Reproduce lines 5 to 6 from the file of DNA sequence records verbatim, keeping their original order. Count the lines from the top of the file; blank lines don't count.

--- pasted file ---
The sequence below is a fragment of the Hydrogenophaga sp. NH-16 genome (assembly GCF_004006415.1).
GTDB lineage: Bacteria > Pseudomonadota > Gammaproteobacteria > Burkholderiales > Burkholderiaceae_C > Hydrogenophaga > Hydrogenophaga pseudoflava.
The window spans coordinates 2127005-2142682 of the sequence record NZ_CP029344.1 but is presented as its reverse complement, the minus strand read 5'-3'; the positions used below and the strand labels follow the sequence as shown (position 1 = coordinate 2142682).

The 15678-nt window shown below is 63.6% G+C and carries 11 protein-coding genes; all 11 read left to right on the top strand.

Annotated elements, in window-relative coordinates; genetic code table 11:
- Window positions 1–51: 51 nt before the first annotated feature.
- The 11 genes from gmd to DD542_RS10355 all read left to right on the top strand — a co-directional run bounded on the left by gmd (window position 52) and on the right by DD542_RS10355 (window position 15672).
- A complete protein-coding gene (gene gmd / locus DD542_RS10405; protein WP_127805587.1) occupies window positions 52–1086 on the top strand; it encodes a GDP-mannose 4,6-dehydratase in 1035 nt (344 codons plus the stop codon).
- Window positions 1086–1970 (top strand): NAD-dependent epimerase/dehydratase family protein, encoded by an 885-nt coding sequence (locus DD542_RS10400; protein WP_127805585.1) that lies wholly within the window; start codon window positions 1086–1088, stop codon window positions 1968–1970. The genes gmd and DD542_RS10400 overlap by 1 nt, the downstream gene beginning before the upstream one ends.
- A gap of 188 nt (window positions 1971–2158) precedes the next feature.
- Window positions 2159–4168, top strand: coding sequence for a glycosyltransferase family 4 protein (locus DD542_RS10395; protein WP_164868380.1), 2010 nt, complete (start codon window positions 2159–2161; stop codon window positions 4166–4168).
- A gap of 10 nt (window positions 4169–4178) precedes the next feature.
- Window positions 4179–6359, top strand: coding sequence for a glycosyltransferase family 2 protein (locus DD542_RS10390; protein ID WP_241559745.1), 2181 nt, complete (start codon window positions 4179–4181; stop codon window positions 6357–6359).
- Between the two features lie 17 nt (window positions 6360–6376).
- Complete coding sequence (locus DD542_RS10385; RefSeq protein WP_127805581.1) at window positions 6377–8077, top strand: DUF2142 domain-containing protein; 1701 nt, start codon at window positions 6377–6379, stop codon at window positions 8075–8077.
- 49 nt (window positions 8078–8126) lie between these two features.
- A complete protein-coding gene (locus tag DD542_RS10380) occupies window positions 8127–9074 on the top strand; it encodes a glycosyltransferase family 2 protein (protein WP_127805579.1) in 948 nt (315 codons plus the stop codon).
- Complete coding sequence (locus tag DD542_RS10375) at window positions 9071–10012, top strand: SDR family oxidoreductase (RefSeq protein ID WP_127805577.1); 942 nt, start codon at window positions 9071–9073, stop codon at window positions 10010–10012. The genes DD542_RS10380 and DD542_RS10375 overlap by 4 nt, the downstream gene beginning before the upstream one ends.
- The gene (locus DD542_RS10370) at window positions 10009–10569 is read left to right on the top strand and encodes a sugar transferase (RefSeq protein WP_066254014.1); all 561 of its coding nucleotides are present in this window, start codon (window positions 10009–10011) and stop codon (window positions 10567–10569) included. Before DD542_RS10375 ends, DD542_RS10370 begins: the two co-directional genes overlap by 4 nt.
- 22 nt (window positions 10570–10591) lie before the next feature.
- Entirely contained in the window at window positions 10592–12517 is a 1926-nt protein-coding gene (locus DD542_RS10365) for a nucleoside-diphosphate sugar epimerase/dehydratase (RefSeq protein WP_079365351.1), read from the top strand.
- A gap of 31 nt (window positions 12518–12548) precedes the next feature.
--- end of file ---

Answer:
Annotated elements, in window-relative coordinates; genetic code table 11:
- Window positions 1–51: 51 nt before the first annotated feature.